Risk Perception and Decision Making about Early-Onset Sepsis among Neonatologists: A National Survey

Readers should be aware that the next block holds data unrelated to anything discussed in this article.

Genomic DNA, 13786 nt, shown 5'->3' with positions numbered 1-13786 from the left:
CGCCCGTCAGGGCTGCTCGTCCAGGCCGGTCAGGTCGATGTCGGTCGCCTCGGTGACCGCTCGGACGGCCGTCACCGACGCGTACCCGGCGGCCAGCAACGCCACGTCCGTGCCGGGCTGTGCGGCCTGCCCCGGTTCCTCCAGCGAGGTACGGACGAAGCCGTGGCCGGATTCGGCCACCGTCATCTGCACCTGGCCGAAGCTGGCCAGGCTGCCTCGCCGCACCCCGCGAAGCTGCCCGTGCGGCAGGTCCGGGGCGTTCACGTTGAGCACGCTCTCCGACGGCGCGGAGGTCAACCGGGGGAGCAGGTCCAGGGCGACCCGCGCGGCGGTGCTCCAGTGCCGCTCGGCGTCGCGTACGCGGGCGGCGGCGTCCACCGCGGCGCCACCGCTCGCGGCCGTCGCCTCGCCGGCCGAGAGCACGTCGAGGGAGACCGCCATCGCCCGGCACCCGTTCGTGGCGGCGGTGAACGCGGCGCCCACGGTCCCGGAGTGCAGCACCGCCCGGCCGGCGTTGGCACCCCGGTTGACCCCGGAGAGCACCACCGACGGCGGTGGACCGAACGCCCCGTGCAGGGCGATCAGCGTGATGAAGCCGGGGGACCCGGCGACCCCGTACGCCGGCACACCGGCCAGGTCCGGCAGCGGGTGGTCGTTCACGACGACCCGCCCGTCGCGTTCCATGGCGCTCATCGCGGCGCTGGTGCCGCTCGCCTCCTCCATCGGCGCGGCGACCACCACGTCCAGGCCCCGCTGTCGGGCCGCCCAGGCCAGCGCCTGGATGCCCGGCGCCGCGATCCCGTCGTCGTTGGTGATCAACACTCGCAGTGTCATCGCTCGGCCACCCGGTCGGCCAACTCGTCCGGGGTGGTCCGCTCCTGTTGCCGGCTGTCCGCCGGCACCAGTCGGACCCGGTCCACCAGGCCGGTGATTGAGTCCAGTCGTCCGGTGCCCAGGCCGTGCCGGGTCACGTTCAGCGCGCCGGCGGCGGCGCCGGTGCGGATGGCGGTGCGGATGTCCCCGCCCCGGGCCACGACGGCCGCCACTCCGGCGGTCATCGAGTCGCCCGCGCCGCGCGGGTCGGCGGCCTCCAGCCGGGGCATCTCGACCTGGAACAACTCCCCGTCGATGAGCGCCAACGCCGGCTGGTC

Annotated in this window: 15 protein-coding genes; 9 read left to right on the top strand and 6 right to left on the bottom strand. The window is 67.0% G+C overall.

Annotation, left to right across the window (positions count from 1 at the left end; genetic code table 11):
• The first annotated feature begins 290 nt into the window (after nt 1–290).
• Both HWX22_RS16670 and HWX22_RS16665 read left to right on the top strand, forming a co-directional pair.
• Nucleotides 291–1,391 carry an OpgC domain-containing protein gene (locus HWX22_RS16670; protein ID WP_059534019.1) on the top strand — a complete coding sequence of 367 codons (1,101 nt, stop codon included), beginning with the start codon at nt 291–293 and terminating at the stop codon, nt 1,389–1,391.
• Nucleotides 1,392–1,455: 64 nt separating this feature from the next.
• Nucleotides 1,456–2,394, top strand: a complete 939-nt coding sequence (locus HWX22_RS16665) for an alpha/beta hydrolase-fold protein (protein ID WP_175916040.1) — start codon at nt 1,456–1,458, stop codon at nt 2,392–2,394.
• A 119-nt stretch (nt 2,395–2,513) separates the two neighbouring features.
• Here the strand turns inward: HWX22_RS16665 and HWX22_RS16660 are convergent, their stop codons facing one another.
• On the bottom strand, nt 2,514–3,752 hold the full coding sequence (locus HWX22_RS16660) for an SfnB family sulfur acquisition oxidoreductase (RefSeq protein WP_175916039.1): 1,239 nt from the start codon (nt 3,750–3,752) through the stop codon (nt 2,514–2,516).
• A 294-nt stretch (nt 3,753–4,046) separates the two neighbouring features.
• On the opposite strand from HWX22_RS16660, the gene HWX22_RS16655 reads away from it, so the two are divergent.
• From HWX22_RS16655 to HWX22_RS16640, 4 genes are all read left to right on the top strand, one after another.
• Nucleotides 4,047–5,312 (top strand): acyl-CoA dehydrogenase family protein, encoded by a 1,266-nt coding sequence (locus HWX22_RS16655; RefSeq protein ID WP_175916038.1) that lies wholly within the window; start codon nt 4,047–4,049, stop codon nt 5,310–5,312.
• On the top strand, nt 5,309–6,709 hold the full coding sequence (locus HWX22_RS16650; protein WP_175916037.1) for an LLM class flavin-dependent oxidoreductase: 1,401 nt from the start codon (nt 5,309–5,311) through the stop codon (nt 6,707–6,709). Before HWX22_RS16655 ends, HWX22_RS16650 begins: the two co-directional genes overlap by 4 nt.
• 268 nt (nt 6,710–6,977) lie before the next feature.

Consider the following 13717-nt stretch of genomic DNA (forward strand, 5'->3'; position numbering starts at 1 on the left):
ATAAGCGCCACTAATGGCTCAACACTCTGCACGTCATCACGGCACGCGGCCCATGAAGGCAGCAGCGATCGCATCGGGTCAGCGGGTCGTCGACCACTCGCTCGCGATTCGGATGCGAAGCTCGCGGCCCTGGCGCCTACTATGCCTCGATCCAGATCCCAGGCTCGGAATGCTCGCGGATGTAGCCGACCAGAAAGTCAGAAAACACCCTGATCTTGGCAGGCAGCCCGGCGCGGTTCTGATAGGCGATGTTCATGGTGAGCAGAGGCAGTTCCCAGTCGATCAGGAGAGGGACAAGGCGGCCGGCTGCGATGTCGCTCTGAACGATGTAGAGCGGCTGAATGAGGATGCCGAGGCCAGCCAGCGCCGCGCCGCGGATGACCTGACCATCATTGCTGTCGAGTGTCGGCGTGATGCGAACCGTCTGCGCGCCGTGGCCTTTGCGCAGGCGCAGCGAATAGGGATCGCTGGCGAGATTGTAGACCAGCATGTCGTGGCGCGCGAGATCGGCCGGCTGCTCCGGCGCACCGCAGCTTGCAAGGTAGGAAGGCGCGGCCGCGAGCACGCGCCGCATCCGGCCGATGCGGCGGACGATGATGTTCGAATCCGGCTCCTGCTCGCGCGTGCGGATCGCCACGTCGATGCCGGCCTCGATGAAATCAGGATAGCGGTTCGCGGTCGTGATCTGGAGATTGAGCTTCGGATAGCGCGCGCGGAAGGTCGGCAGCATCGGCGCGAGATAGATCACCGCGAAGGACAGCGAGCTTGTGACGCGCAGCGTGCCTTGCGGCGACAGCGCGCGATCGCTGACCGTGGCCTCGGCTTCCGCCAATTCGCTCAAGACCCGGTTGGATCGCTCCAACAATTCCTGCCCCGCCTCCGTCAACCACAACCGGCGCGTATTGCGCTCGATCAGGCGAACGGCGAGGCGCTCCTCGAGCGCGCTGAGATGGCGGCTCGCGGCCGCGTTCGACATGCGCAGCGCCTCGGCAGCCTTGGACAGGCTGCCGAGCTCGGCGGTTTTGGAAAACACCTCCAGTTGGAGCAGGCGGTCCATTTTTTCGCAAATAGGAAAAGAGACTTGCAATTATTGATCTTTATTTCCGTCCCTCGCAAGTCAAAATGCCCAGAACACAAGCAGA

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Objective Many newborns are investigated and empirically treated for suspected early-onset sepsis (EOS). This study aimed to describe neonatologists' self-identified risk thresholds for investigating and treating EOS and assess the consistency of these thresholds with clinical decisions. Study Design Voluntary online survey, available in two randomized versions, sent to neonatologists from 20 centers of the Brazilian Network on Neonatal Research. The surveys included questions about thresholds for investigating and treating EOS and presented four clinical scenarios with varying calculated risks. In survey version A, only the scenarios were presented, and participants were asked if they would order a blood test or start antibiotics. Survey version B presented the same scenarios and the risk of sepsis. Clinical decisions were compared between survey versions using chi-square tests and agreement between thresholds and clinical decisions were investigated using Kappa coefficients. Results In total, 293 surveys were completed (145 survey version A and 148 survey version B). The median risk thresholds for blood test and antibiotic treatment were 1:100 and 1:25, respectively. In the high-risk scenario, there was no difference in the proportion choosing antibiotic therapy between the groups. In the moderate-risk scenarios, both tests and antibiotics were chosen more frequently when the calculated risks were included (survey version B). In the low-risk scenario, there was no difference between survey versions. There was poor agreement between the self-described thresholds and clinical decisions. Conclusion Neonatologists overestimate the risk of EOS and underestimate their risk thresholds. Knowledge of calculated risk may increase laboratory investigation and antibiotic use in infants at moderate risk for EOS. Key Points Neonatologists overestimate the risk of EOS. There is wide variation in diagnostic/treatment thresholds for EOS. Clinical decision on EOS is not consistent with risk thresholds. Knowledge of risk may increase investigation and treatment of EOS.